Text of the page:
Next: Molecular Quantum Mechanics
Up: Approximate Methods
Previous: Perturbation Theory
Contents
The variational method is the other main approximate method used in
quantum mechanics. Compared to perturbation theory, the variational
method can be more robust in situations where it's hard to determine a
good unperturbed Hamiltonian (i.e., one which makes the perturbation small
but is still solvable). On the other hand, in cases where there is a
good unperturbed Hamiltonian, perturbation theory can be more
efficient than the variational method.
The basic idea of the variational method is to guess a ``trial''
wavefunction for the problem, which consists of some adjustable
parameters called ``variational parameters.'' These parameters are
adjusted until the energy of the trial wavefunction is minimized. The
resulting trial wavefunction and its corresponding energy are
variational method approximations to the exact wavefunction and
energy.
Why would it make sense that the best approximate trial wavefunction
is the one with the lowest energy? This results from the Variational
Theorem, which states that the energy of any trial wavefunction is
always an upper bound to the exact ground state energy .
This can be proven easily. Let the trial wavefunction be denoted
. Any trial function can formally be expanded as a linear
combination of the exact eigenfunctions . Of course,
in practice, we don't know the , since we're assuming that
we're applying the variational method to a problem we can't solve
analytically. Nevertheless, that doesn't prevent us from using the
exact eigenfunctions in our proof, since they certainly exist and form
a complete set, even if we don't happen to know them. So, the trial
wavefunction can be written

(146) 
and the approximate energy corresponding to this wavefunction is

(147) 
Substituting the expansion over the exact wavefuntions,

(148) 
Since the functions are the exact eigenfunctions of , we can use
to obtain

(149) 
Now using the fact that eigenfunctions of a Hermitian operator form an
orthonormal set (or can be made to do so),

(150) 
We now subtract the exact ground state energy from both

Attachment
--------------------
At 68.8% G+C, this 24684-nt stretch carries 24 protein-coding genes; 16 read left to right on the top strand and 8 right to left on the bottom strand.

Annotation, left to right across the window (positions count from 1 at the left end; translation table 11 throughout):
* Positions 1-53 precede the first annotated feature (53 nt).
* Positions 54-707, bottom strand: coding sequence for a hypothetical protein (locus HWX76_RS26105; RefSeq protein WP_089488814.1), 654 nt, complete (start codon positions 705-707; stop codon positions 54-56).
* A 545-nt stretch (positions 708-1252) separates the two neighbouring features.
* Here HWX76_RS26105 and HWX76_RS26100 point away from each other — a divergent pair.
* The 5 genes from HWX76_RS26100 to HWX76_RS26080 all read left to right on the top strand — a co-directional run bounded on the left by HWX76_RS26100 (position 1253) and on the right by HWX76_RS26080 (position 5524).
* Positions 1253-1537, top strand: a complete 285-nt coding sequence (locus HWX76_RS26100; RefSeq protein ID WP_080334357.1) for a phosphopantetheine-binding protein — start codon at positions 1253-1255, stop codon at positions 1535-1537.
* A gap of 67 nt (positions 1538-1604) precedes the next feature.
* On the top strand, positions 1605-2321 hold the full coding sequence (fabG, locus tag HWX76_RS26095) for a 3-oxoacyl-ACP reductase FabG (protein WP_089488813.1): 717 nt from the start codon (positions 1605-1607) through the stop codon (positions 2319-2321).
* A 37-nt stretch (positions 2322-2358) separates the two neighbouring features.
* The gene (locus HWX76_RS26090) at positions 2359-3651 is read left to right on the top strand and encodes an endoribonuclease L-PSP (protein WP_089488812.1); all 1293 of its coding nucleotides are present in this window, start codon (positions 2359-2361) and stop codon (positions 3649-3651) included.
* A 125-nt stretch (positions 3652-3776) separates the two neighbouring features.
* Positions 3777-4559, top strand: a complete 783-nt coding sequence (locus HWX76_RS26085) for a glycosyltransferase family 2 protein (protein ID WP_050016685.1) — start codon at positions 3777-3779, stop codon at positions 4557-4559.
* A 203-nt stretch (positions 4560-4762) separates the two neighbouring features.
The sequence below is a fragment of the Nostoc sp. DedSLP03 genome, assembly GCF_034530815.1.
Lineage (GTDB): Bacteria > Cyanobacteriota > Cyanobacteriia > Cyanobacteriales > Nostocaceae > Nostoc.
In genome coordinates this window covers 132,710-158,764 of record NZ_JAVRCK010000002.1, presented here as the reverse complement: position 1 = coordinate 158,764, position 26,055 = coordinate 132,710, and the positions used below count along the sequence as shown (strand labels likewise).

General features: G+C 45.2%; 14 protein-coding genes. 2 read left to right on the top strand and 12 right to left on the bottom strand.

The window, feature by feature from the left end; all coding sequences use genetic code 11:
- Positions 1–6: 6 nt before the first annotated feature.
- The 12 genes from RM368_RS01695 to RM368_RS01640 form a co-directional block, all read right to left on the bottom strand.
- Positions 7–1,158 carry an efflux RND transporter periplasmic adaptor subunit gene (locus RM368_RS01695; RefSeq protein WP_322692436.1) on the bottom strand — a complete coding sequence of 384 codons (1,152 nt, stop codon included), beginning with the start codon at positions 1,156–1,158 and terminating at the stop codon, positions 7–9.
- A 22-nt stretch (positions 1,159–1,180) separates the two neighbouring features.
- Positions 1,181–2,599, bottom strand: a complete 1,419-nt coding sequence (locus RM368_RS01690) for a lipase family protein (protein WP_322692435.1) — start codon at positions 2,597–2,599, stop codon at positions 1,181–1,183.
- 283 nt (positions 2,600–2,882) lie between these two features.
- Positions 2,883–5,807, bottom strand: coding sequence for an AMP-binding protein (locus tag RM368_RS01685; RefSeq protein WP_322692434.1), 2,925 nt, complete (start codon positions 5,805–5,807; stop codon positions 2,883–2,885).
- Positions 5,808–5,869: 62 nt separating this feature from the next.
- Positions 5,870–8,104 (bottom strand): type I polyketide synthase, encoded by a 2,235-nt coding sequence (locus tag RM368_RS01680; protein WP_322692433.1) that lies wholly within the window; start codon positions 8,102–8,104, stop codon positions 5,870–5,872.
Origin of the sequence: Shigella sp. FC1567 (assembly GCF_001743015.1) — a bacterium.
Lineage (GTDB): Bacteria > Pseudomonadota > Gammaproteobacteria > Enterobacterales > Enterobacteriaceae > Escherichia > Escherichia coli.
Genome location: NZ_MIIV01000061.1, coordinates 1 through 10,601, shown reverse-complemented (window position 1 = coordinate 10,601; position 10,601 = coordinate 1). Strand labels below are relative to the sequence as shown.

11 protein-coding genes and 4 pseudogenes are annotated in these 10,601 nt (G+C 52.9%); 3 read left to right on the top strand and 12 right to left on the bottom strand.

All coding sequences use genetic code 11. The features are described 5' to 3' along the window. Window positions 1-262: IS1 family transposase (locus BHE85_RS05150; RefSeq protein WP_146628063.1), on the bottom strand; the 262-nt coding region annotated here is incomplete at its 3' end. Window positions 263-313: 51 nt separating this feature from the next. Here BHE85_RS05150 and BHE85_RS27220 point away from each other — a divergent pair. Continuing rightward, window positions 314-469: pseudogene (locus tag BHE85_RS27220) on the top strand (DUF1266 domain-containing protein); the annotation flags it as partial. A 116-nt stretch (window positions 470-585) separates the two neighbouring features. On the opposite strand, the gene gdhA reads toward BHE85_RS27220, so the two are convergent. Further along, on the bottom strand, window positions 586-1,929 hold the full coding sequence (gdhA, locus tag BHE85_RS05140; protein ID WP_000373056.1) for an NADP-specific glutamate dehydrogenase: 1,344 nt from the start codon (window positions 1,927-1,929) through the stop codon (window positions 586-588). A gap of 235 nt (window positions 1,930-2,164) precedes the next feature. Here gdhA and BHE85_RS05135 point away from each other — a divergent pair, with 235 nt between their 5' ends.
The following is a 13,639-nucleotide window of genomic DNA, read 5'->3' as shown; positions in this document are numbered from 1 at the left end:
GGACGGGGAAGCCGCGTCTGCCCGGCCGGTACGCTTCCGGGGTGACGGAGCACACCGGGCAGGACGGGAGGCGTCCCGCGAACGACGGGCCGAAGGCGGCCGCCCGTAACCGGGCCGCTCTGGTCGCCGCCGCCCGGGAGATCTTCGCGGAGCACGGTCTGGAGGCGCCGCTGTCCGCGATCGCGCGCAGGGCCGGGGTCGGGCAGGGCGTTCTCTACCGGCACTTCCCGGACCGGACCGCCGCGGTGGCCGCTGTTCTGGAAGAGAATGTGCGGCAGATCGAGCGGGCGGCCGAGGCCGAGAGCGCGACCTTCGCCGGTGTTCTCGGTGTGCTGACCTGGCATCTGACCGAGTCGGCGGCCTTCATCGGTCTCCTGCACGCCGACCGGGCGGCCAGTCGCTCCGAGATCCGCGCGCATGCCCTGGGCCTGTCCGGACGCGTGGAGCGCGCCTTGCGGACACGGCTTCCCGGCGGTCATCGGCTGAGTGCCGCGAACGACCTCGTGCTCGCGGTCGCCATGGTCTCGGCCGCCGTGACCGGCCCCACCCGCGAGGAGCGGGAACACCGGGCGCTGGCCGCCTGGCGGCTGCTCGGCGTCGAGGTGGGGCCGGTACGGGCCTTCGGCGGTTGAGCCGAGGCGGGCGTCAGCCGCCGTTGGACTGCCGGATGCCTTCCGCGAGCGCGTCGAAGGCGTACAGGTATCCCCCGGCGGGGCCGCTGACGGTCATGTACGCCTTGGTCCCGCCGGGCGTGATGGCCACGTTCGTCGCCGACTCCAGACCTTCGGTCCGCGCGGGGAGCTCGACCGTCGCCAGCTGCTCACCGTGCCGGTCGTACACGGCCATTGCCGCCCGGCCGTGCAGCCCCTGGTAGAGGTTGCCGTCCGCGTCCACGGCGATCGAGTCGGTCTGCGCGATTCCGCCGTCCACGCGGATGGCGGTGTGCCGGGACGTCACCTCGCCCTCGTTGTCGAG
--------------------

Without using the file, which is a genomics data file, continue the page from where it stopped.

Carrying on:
sides to obtain

(151) 
Since every term on the righthand side is greater than or equal to
zero, the lefthand side must also be greater than or equal to zero,
or

(152) 
In other words, the energy of any approximate wavefunction is always
greater than or equal to the exact ground state energy .
This explains the strategy of the variational method: since the energy
of any approximate trial function is always above the true energy,
then any variations in the trial function which lower its energy are
necessarily making the approximate energy closer to the exact answer.
(The trial wavefunction is also a better approximation to the true
ground state wavefunction as the energy is lowered, although not
necessarily in every possible sense unless the limit
is reached).
One example of the variational method would be using the Gaussian
function
as a trial function for the
hydrogen atom ground state. This problem could be solved by the
variational method by obtaining the energy of as a function
of the variational parameter , and then minimizing
to find the optimum value . The variational theorem's
approximate wavefunction and energy for the hydrogen atom would then
be
and
.
Frequently, the trial function is written as a linear combination
of basis functions, such as

(153) 
This leads to the linear variation method, and the variational
parameters are the expansion coefficients . The energy for this
approximate wavefunction is just

(154) 
which can be simplified using the notation
to yield

(157) 
Differentiating this energy with respect to the expansion coefficients
yields a nontrivial solution only if the following ``secular
determinant'' equals 0.

(158) 
If an orthonormal basis is used, the secular equation is greatly
simplified because is 1 for and
0 for . In this case, the secular determinant is

(159) 
In either case, the secular determinant for basis functions gives
an th order polynomial in which is solved for different
roots, each of which approximates a different eigenvalue.
The variational method lies behind HartreeFock theory and the
configuration interaction method for the electronic structure of
atoms and molecules.
Next: Molecular Quantum Mechanics
Up: Approximate Methods
Previous: Perturbation Theory
Contents
David Sherrill
20060815